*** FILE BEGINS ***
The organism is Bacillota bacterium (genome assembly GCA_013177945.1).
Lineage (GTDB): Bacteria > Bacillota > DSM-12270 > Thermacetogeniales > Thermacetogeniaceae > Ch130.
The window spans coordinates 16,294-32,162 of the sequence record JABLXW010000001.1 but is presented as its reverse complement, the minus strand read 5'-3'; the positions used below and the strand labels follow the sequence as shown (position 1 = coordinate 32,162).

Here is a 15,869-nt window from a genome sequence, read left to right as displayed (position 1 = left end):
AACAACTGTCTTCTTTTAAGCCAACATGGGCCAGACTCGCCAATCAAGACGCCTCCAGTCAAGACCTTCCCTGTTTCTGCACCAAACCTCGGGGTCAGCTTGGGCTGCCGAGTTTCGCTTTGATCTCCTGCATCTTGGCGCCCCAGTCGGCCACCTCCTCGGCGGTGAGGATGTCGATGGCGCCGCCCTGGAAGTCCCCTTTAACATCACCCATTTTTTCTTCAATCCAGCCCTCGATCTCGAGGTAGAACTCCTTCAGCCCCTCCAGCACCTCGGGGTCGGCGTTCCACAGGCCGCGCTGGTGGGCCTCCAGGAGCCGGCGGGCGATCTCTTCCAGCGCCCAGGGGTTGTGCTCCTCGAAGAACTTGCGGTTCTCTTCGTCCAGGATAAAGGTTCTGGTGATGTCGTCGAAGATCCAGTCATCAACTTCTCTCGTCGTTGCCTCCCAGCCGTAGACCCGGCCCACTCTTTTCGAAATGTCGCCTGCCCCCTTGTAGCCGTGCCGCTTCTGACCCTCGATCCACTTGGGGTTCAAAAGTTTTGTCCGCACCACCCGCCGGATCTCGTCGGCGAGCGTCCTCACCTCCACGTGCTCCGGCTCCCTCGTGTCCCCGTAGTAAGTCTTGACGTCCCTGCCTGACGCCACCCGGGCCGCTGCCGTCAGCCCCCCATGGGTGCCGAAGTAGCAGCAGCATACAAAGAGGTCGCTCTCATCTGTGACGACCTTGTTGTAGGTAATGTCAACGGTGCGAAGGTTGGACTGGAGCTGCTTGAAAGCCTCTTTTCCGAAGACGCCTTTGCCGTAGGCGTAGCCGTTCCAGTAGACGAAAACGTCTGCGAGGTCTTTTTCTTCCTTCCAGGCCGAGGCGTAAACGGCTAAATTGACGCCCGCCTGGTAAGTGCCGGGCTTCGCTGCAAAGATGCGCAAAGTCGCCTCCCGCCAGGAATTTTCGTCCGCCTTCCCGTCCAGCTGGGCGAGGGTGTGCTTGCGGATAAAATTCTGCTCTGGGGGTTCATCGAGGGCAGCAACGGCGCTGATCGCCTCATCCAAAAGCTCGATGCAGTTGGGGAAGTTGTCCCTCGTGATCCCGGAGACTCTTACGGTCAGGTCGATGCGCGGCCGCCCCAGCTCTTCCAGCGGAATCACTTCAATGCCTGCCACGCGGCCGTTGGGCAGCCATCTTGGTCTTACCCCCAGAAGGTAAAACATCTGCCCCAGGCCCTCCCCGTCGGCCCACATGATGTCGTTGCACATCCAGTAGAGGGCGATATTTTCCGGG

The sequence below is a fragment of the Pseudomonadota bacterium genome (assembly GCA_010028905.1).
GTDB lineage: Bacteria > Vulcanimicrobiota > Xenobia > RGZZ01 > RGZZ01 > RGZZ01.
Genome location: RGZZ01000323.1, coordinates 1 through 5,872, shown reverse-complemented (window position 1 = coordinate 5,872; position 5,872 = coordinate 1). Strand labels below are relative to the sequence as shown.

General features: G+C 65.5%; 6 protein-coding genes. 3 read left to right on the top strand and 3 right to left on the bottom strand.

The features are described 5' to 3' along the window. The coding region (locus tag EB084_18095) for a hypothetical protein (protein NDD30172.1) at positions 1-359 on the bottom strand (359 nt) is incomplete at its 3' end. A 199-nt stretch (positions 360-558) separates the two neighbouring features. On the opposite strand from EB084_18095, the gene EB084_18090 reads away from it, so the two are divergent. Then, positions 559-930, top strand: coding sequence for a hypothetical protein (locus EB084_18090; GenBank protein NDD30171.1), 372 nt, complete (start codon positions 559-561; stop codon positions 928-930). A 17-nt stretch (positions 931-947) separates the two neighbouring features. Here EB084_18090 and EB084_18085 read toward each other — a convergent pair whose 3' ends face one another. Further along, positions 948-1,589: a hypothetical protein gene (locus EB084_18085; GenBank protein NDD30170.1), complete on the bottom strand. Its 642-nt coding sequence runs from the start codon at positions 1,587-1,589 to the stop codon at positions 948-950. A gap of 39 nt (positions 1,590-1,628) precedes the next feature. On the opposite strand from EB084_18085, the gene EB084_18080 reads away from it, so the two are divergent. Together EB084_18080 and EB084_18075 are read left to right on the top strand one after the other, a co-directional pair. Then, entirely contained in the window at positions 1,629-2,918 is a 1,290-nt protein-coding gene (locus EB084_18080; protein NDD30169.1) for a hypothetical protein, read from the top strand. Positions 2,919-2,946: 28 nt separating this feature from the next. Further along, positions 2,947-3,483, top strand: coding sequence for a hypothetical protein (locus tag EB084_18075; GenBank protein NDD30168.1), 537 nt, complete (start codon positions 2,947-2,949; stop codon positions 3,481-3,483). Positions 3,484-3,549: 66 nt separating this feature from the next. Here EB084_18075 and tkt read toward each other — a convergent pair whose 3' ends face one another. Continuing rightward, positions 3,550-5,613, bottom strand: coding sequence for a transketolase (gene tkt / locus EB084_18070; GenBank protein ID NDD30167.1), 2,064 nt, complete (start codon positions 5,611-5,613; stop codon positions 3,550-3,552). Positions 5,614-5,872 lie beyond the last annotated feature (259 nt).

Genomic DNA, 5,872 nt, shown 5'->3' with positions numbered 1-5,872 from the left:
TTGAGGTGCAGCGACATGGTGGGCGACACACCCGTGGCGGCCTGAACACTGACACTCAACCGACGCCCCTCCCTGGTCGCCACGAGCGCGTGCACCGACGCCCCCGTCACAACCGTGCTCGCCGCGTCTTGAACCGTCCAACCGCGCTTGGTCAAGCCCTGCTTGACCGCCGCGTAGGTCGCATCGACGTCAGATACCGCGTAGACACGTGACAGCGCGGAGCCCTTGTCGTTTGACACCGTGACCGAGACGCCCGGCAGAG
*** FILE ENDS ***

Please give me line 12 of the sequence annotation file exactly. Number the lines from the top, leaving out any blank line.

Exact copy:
TTGAGGTGCAGCGACATGGTGGGCGACACACCCGTGGCGGCCTGAACACTGACACTCAACCGACGCCCCTCCCTGGTCGCCACGAGCGCGTGCACCGACGCCCCCGTCACAACCGTGCTCGCCGCGTCTTGAACCGTCCAACCGCGCTTGGTCAAGCCCTGCTTGACCGCCGCGTAGGTCGCATCGACGTCAGATACCGCGTAGACACGTGACAGCGCGGAGCCCTTGTCGTTTGACACCGTGACCGAGACGCCCGGCAGAG